Water and energy networks are inextricably linked. Energy production and electricity generation both require water. Conversely, treatment and distribution of water to consumers and wastewater collection and treatment depend on energy. There are multiple other connections between these two fundamental resources and therefore new paradigms are needed for increased usage efficiencies to minimize energy water conflicts, especially when considering that climate change will significantly impact both.
Despite all those videos out there showing a North Texas man lighting his water on fire as it flowed right out of the tap — a development that many blamed on hydraulic fracturing in the Barnett Shale — last year the Environmental Protection Agency concluded that fracking doesn’t pose any serious risk to groundwater.
So it’s really no surprise the EPA’s report on fracking has come under, you know, fire. However, it is a bit of a shock that the most pointed criticism is coming from an arm of the federal regulatory agency itself.
Recently, COGA published Colorado oil and gas industry water usage facts, “Water Use Fast Facts”, which can be found at www.coga.org, under Fast Facts. In summary, the facts estimate water use for oil and gas development at 0.13% of Colorado’s total 2012 water use. That’s 6.5 billion gallons of water for the year at far less than one percent of all water use. These billions of gallons are compared with other users in the state and, despite being “billions” in number, they are the lowest of notable users, such as Irrigation (4497.5 billion gallons/year), Public Supply (315.4 billion gallons/year), and Mining (7.8 billion gallons/year). Also, the one-time use of 5 million gallons for one well are contrasted to water uses we can all relate to, like a Colorado coal-fired plant in one day or 30 Denver-area homes in one year.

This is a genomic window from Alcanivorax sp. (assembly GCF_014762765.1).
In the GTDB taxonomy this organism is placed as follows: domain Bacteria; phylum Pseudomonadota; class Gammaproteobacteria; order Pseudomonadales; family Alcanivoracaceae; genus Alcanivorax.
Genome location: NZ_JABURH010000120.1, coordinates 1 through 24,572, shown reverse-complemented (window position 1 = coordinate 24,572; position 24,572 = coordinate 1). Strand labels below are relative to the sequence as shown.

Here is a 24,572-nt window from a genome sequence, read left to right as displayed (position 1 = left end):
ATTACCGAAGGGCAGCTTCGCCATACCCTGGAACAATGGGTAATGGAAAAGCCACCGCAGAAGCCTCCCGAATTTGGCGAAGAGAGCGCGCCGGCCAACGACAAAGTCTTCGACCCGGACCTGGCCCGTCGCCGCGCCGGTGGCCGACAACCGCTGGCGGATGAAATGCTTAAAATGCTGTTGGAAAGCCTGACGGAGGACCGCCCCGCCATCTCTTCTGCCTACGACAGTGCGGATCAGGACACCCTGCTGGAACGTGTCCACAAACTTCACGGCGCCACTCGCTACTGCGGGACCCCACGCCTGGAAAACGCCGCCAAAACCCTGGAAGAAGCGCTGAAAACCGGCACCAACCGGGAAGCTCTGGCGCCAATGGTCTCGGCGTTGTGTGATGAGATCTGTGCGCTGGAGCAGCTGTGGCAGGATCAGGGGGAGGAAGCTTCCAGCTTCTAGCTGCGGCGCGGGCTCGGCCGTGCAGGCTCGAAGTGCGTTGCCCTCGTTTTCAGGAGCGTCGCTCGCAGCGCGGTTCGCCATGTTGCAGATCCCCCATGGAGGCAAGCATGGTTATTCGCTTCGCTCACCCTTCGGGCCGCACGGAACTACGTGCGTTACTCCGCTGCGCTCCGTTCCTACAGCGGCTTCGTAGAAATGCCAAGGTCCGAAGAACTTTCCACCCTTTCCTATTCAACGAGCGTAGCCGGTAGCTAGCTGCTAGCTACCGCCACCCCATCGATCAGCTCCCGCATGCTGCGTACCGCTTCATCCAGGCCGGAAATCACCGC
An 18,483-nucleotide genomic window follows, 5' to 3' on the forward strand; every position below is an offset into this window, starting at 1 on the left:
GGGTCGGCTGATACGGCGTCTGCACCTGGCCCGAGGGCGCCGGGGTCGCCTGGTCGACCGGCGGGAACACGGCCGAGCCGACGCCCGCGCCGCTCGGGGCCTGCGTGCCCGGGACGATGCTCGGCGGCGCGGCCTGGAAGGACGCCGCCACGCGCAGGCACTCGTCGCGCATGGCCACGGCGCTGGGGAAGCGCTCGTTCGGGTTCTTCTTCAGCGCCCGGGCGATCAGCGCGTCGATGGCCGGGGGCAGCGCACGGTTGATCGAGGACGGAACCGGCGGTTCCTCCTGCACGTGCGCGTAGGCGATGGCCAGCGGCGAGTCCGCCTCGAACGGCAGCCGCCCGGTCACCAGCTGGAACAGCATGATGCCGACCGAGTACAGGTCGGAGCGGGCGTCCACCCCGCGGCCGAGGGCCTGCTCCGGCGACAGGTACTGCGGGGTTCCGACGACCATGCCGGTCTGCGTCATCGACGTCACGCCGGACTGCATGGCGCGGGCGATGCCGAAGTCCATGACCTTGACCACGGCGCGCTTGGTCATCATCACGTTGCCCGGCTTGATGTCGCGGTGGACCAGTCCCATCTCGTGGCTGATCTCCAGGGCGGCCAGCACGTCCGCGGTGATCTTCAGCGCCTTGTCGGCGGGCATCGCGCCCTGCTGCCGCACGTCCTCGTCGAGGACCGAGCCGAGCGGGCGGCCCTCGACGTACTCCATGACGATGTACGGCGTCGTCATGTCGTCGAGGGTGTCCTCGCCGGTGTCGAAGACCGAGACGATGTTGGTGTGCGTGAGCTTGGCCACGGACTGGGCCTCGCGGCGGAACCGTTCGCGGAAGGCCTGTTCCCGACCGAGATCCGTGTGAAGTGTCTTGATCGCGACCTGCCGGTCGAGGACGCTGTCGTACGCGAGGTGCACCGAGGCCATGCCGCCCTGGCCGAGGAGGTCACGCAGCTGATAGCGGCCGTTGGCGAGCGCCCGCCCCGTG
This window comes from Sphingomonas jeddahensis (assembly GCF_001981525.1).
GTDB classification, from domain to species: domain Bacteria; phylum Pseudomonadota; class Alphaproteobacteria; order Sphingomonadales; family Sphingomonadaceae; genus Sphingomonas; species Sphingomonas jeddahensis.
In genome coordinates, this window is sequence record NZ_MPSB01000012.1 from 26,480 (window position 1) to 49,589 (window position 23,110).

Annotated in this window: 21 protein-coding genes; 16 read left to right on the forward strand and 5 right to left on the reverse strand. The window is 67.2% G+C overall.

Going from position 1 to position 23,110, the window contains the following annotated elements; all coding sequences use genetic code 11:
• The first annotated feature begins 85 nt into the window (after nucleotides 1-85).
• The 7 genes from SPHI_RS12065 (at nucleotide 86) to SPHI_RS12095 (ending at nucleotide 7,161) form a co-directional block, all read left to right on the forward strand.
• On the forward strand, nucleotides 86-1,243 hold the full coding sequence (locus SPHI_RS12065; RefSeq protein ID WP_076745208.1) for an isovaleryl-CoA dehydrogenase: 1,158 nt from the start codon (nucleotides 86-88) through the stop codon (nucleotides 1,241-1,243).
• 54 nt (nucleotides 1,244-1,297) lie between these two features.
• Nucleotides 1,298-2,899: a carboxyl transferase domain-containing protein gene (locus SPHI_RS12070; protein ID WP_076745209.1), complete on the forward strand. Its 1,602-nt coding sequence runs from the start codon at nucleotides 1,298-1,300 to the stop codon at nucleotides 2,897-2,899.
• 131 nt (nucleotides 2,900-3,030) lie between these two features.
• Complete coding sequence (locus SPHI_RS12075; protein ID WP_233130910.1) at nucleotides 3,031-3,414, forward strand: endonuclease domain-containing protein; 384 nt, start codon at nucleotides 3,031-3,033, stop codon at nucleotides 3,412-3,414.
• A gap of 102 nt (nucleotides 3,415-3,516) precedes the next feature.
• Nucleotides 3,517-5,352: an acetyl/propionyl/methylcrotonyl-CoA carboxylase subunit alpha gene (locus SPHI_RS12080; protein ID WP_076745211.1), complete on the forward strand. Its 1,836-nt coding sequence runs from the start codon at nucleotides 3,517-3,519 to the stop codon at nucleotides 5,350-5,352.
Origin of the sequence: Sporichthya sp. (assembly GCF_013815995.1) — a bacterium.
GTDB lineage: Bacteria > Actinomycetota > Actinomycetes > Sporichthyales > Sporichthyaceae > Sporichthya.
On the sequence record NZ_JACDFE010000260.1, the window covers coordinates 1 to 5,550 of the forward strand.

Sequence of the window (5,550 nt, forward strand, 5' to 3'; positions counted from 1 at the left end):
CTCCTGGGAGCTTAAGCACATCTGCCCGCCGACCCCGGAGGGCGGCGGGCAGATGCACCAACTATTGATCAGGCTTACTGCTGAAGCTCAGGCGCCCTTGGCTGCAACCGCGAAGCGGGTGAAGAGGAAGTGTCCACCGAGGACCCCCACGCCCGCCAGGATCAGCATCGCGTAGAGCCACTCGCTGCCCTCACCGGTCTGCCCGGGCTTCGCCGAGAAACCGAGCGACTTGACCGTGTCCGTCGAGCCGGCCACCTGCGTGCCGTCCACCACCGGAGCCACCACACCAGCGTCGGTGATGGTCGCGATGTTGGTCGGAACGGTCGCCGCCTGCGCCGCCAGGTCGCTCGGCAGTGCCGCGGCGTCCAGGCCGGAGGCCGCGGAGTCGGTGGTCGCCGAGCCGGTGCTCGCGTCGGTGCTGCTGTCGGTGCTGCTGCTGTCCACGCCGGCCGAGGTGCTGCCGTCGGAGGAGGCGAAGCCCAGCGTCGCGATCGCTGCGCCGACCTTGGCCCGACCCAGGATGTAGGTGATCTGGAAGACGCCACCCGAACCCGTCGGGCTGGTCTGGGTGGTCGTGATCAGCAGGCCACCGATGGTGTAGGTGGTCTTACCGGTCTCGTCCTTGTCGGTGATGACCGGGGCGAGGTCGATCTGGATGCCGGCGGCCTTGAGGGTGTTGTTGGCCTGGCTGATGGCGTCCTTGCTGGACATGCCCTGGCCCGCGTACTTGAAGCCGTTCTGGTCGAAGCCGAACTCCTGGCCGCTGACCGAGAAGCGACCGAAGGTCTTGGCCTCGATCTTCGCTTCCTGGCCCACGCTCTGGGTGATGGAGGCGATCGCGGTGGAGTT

Tuesday, March 6: Sheraton Denver Tech Center (map)
Speaker: Dr. Ken Carlson, Associate Professor, Civil and Environmental
Topic: The Center for Energy and Water Sustainability: Water Issues and Oil and Gas